Members and clients are reminded of the importance of a vigilant lookout whilst underway and also in maintaining an effective anti-piracy watch, particularly whilst at anchor. We advise small tankers in particular to remain vigilant in these waters and report all actual or attempted attacks, including any suspicious movements of boats and skiffs, to the local authorities/coastal state immediately to enable them to provide timely assistance. Attacks and suspicious activities should be reported to the 24 hour manned IMB PRC,1 in Kuala Lumpur as well as ReCAAP ICS.

We recommend that Members and clients:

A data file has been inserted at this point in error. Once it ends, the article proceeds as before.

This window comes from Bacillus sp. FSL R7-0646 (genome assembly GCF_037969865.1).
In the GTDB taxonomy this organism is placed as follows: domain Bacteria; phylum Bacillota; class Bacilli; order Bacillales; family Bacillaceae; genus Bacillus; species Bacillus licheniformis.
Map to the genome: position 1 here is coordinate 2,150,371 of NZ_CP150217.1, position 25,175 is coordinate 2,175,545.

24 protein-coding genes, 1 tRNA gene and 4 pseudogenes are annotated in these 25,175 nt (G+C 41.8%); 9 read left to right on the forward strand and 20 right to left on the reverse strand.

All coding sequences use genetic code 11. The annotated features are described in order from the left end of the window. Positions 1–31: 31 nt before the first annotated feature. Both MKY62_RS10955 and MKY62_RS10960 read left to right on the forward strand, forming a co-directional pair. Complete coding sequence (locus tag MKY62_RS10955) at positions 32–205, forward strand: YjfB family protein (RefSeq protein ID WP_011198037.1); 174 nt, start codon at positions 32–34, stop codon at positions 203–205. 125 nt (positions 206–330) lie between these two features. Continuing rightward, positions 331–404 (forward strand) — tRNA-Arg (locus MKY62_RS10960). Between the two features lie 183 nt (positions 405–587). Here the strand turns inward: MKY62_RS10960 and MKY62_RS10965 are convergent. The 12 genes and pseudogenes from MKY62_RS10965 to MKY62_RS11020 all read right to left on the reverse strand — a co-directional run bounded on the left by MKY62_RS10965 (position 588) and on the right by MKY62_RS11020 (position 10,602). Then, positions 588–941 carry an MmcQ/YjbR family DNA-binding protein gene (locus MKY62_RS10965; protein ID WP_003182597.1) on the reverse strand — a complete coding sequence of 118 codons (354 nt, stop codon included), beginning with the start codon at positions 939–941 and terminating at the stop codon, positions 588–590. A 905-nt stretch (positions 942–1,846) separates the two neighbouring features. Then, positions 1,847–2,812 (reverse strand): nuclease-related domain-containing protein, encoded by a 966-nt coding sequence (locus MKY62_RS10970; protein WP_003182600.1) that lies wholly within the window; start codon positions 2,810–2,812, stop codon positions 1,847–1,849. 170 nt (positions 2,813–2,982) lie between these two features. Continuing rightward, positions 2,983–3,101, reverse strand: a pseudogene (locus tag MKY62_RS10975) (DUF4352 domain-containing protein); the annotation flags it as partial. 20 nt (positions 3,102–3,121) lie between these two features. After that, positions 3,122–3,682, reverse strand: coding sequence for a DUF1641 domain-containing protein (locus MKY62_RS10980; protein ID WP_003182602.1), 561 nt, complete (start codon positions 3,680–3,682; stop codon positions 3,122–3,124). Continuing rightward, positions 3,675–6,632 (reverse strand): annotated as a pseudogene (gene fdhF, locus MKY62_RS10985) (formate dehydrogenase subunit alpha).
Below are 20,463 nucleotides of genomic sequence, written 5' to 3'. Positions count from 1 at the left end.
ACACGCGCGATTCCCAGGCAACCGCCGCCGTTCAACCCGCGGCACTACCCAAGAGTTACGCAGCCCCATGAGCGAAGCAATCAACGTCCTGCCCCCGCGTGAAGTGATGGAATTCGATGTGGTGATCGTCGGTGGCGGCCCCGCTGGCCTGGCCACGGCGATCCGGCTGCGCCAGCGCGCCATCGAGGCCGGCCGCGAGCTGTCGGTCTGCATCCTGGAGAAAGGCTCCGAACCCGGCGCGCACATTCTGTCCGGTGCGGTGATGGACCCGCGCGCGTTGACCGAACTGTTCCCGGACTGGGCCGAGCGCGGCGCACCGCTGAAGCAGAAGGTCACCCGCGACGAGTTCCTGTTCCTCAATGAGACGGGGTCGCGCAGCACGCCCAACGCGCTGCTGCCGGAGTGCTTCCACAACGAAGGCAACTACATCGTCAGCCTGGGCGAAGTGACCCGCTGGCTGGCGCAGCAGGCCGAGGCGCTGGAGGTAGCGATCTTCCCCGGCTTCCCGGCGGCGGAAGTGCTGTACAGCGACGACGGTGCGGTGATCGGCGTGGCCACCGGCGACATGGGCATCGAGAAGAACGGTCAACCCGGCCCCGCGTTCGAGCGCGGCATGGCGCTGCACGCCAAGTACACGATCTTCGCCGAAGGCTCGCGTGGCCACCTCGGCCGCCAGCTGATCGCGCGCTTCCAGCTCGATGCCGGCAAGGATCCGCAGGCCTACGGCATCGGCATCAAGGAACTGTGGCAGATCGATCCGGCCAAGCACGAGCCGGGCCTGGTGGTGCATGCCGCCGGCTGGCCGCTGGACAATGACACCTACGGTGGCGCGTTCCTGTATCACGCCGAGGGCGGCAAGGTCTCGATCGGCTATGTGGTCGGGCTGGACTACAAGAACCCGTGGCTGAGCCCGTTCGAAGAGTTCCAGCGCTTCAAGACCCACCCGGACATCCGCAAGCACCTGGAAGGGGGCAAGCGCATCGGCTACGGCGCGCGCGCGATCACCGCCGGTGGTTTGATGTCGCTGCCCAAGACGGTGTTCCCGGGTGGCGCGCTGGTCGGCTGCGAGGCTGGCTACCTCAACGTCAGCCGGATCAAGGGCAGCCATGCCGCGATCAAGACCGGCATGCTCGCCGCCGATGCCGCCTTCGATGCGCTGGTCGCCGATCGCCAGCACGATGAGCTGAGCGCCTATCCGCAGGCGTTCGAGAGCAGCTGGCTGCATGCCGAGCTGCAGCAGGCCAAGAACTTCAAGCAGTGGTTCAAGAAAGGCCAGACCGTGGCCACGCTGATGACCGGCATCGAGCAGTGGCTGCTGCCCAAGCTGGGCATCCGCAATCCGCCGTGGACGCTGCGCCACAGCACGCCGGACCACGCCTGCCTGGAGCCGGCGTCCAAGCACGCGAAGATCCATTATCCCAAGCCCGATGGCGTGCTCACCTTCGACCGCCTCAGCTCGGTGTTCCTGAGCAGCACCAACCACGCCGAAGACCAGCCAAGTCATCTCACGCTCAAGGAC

• Carry out risk assessments by reviewing threat characteristics and intended route, considering their own ships’ vulnerability and defensive measures and by evaluating crew competence and training levels.
  • Exercise extra vigilance and keep a sharp look out while operating in areas of concern. Vigilance and readiness of the crew, especially during hours of darkness, are still the key factors to prevent boarding by the pirates/robbers. In most cases robbers aborted their boarding attempts as soon as they were noticed by the ships’ crew.
  • At anchor and during hours of darkness:
    • Keep the vessel’s surroundings well lit and the flood lights switched on.
    • Maintain a sharp lookout for small fishing boats, and any such boats approaching the vessel. Deploy an additional deck hand (with communication support) for watchkeeping.